Wednesday, March 30, 2011

Is this a library?

There's a lot of talk about the changing notions about libraries. Here's an interesting article:

Basically, this describes a "library" with a computer lab, comfortable seating, wi-fi, and meeting space - but no stacks. It's an interesting idea, and my imagination takes off as I think about what we could do with a large library space like that. A job search center? Large-group performance space? A teen area, where we could put out the Wii? Space to run art programs? There are a lot of fun possibilities.

One big question comes to mind: would you call that space a library? It's really more of a community center, and I can't decide if that's a good thing or a bad thing. "Free books" has been our primary function for many years, and it's still our single most unique service. However, in the age of the internet and the ebook, libraries are struggling to define and redefine themselves, and this is a definite redefinition.

But is it really a good idea? Is it justifiable to use taxpayer money allotted to libraries to open a computer lab/community center/performance space? Would a space like that help us fulfill our mission, and help our community?

Are we thinking outside of the right box?

Thursday, March 24, 2011

Tip of the Week from Captain Obvious: Don't Work Too Fast!

Captain Obvious Says:
Working too fast WILL lead to error. When you're writing, copying and pasting, proofreading, managing multiple versions of documents, and in general doing the things that people who work in publicity do, you must take your time. Good work cannot be hurried.

Wednesday, March 9, 2011

Consistency and Excellence: The Customer Service Debate

Here's a scenario:

On a quiet day at the library, you bring in your résumé. You come to the desk and ask me, "Is there someone here who can look at my résumé?"

Now, résumé proofreading is not a service that the library normally offers. However, I used to do résumé critiques in the Career Services office at UVA, so I'm completely qualified to look at your résumé and offer comments.

How do I answer?

The obvious answer is "Say yes!" Do whatever you can to help your customer, right?

"Say yes" is not the prevailing answer in library-land. Many of my coworkers would suggest treating your question as a reference question: "Here are some books and websites that can help you, and the Virginia Unemployment Commission will look over your résumé," and so on. Why would they say this? Why direct you to an hour-long struggle with books and websites, when all you want is a 10-minute critique?

Consistency of service. This notion is so important that it has found its way into our library's mission statement. Not excellent customer service, consistent customer service.

Why is this so important? Let's have some variations of our scenario:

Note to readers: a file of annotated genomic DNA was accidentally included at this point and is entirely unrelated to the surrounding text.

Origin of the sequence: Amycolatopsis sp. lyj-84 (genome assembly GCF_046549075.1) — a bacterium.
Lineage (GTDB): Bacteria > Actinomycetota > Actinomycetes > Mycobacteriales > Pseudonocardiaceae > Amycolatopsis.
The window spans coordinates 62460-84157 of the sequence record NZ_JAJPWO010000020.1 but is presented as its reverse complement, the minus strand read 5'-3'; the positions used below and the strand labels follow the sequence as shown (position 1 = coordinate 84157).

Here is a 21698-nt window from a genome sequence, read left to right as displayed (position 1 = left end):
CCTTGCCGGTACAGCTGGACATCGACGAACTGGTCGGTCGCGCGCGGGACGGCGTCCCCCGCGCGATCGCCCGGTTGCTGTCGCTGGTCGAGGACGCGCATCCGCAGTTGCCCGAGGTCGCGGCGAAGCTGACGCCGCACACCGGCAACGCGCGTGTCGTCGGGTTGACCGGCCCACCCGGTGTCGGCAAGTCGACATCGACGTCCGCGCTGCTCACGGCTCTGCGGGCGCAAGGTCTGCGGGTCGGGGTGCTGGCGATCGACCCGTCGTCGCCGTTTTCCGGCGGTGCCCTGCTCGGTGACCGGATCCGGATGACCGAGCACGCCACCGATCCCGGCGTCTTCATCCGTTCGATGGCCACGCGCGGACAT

If you come to the library when it's busy, there's no way I will have time to spend 10 minutes critiquing your résumé.

If you tell your friends how helpful I was, and 20 of them visit the library expecting help with their résumé, there's no way I will have time to help them all, even if I happen to be at the desk when they arrive. It's even more likely that I won't be there, and your friend will walk up to the desk and say "I need my résumé looked at."

My coworkers will say "I can help you find some books and websites."

"I don't want books, I just want someone to proofread my résumé. My friend said you would do that here."

"No, unfortunately we don't do that here, but maybe I can help you find an organization that can help."

"But my friend got her résumé looked at here last week. Do you mean I drove all the way here for nothing?"

This is the point when my coworkers (and your friends) begin to feel that I haven't done anyone any favors by helping you with your résumé.

This is just a brief introduction to a long-running debate, and I want to make it clear that I understand both sides of the issue. But where do I stand?

I confess: my "scenario" was a true story, and none of my hypothetical downsides came to pass. All that happened was that I helped someone.

I'm on the "use your expertise and help the customer" side of this debate. Library workers aren't all the same. We have different areas of interest and expertise. If you want to chat about the latest fantasy novels, I'm a good person to talk to; if you want to chat about westerns, you might want someone else. We complement each other with our strengths, and we are all here because we want to share our information and knowledge with others. We should neither hide our differences nor waste our talents. If we can help, we should help. That's the route to customer service excellence, and personal excellence as well. That's my take on the issue.